Since its inception, YouTube has been embroiled in long and bitter battles over copyright infringement. And over the years, the video site has increased its policing of pirated material. But too often, the company says, the demands of copyright holders to take down videos go too far.
Now, YouTube is taking the unusual step of financially supporting YouTube creators so they can fight back.
YouTube said Thursday that it would pick up the legal costs of a handful of video creators that the company thinks are the targets of unfair takedown demands. It said the creators it chose legally use third-party content under “fair use” provisions carved out for commentary, criticism, news and parody.
An example of fair use is a segment by TV host Stephen Colbert that rebroadcasts cable news clips for the comedian to react to.
Constantine Guiliotis, who goes by Dean and whose channel dedicated to debunking sightings of unidentified flying objects has just over 1,000 subscribers, is one of the video makers YouTube will defend. Guiliotis has received three takedown notices from copyright holders of videos that he has found online and posted to his YouTube channel, UFO Theater.
In his videos, Guiliotis includes the videos he found but also provides analysis and commentary, which YouTube argues is within the guidelines of fair use rules. The site reposted the videos after its review and told Guiliotis it would defend him against any future legal action. Like the other creators YouTube has selected, Guiliotis has not been sued for his videos.
“It was very gratifying to know a company cares about fair use and to single out someone like me,” Guiliotis said.
YouTube is starting small, initially supporting four video creators, but it said it may expand its program.
The company said it wanted to protect free speech and educate users on fair use. But its announcement is also is aimed at strengthening loyalty with video creators. YouTube faces new competition from Facebook, Twitter and traditional media companies that are trying to get consumers to upload more content onto their platforms.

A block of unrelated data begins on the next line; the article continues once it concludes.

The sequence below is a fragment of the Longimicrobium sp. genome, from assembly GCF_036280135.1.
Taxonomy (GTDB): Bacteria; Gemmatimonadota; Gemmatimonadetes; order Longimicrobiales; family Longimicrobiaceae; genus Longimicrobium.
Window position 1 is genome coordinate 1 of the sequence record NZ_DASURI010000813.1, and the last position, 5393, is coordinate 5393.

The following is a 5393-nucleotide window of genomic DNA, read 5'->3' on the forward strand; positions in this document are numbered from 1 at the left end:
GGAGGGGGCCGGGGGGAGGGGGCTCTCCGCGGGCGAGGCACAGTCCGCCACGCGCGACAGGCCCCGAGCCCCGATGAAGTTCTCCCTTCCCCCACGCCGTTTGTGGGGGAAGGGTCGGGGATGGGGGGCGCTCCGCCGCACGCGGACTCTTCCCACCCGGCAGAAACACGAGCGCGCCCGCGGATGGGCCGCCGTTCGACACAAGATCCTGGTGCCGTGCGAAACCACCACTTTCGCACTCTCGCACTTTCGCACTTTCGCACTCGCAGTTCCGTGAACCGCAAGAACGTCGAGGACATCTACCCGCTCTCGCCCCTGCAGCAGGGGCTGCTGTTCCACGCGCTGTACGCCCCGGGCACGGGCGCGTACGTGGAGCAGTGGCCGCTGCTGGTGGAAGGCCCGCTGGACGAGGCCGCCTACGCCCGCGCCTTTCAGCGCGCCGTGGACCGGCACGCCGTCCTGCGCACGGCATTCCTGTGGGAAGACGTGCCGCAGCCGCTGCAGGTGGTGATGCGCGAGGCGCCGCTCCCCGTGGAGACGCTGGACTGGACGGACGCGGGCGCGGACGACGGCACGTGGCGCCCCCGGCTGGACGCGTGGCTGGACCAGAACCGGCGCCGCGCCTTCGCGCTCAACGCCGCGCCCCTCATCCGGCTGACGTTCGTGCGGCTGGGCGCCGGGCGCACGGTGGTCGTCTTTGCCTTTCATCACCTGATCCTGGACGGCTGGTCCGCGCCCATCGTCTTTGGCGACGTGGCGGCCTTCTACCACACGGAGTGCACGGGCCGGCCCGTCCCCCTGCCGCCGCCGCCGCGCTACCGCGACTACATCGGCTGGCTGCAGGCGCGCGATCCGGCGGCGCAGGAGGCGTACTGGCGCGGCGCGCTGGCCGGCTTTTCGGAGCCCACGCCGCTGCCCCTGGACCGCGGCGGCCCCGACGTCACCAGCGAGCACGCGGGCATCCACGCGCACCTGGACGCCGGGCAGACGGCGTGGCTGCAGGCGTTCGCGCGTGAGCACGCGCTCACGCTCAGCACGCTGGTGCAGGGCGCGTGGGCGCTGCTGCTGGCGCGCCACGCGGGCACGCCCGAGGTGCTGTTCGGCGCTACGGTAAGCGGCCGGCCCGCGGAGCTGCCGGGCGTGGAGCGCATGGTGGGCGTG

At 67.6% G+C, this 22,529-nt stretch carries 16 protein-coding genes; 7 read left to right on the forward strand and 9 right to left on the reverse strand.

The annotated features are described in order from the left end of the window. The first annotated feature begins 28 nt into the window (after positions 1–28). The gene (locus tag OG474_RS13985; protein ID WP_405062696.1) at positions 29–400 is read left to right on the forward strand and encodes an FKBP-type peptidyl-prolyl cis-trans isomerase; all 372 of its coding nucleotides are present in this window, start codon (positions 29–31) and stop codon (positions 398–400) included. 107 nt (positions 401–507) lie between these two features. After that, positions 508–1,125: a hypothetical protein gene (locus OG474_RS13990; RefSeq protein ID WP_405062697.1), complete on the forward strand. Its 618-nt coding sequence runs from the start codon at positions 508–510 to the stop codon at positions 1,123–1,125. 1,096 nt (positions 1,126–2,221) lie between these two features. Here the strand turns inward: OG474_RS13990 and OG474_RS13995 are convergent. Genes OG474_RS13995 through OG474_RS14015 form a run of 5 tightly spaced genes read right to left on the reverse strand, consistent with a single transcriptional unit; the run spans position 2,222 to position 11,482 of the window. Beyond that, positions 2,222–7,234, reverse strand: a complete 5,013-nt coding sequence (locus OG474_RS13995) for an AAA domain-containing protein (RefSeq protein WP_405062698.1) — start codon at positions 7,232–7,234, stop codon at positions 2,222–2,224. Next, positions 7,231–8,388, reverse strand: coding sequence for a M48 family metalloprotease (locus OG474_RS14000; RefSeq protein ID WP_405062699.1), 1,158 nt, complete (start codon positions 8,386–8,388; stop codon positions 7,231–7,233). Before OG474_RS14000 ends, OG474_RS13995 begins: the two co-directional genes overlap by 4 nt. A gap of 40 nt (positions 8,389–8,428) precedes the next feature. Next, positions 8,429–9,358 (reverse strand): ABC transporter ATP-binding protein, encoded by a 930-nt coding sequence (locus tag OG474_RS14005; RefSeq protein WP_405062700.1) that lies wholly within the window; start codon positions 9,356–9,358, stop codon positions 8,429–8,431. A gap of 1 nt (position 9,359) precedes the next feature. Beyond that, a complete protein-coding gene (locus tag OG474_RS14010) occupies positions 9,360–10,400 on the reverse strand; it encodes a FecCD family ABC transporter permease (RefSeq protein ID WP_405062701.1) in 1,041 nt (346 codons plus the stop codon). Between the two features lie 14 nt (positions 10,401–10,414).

On Wednesday, in a sign of how competitive the online video business has become, YouTube named Neal Mohan its new head of product and design. Mohan has been a top advertising executive atGoogle, which owns YouTube.
“We want, when we can, to have our users’ backs,” said Fred von Lohmann, legal director for copyright at YouTube. “We believe even the small number of videos we are able to protect will make a positive impact on the entire YouTube ecosystem.”
Lohmann said the number of legitimate videos affected by takedown notices was small. And big entertainment companies are not always the most aggressive in demanding that the videos be removed. But the problem is growing, said Corynne McSherry, legal director at the Electronic Frontier Foundation, a digital rights group.
“It’s become incredibly easy to take down legitimate content, and we need a counterbalance to that situation, so we welcome YouTube’s announcement,” McSherry said.
Last spring, the Ohio Channel, a public broadcaster that covers Ohio state government, demanded that YouTube take down a video by the local chapter of NARAL Pro-Choice, an abortion rights group, that contained footage of a legislative committee meeting. The clip of the meeting was part of a bigger video meant as criticism of the behavior of some lawmakers. The group is now one of the video creators that YouTube has vowed to protect from copyright suits.
“We aren’t a large organization,” said Kellie Copeland, executive director of NARAL Pro-Choice Ohio. “We just have six people here, so having YouTube’s support allowed us to not be afraid and to stand our ground on this situation.”